If your physical cash has not been converted into tangible assets, this would be the time to do so. Acquiring as much food, fuel, clothing and toiletry items as possible would be the ideal way to spend remaining cash before it completely collapses to zero, as it did in the Weimar inflation in 1930?s Germany, or Zimbabwe’s hyperinflation in recent years.
During the initial phase of the ‘crunch’ precious metals will be a primary bartering tool, but this may not last long. The old survivalist adage “you can’t eat your gold” will become apparent very quickly. In a total breakdown of the system, food, water and fuel will be the most important tangible goods to acquire.
Consider someone who has a two week or one month supply of food on hand. Do you believe they would be willing to part with that food for some precious metals? The likely answer is no. There will be almost no bartering item that one would be willing to trade their food for once it is realized that food supply lines have been cut.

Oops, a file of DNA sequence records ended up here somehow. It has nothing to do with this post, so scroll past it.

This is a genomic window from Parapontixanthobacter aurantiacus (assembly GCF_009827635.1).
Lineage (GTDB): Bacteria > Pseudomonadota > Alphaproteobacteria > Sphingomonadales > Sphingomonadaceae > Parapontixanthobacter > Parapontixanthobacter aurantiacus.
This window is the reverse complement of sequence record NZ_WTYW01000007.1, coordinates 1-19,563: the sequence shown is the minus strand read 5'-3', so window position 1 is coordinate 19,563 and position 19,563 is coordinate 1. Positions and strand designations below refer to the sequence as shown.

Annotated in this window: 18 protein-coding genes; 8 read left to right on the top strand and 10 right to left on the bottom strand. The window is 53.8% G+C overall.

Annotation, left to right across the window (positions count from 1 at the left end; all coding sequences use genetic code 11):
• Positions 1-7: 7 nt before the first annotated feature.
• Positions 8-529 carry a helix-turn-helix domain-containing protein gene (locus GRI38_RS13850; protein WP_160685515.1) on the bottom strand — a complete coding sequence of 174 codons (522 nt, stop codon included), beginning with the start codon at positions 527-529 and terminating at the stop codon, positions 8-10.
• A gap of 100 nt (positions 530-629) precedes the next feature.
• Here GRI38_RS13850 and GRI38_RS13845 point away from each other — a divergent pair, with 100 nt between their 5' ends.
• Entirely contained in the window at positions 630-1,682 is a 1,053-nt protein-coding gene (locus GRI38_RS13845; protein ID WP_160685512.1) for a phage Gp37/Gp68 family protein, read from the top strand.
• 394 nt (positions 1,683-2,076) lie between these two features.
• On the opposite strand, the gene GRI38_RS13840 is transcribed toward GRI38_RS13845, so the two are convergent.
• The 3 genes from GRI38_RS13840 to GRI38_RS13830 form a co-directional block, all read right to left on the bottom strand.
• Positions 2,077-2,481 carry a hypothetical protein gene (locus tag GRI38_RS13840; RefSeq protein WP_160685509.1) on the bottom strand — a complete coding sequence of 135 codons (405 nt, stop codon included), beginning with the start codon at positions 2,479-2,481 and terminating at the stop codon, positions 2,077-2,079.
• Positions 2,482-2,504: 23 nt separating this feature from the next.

That being said, since most will not barter their food, not even for fuel, the next recognized medium of exchange by merchants, especially those selling fuel, will be precious metals. For the initial crunch, silver coins, especially recognizable coins like 90% silver quarters, dimes and half dollars, along with one (1) ounce government mint issued silver coins like US Silver Eagles, will be accepted by some, probably most, merchants. For those trying to flee cities to bug-out locations, silver coins of the aforementioned denominations may be a life saver, as they can be used to acquire fuel. While we recommend having gold, as well, the issue with gold is that its value is so much higher than that of silver, that breaking a one ounce gold coin into 10 pieces just to buy a tank of gas will not be practical. It is for this reason that having silver on hand is highly recommended. Packing at least $25 – $50 of silver coins in each bug-out bag would be a prudent prepping idea.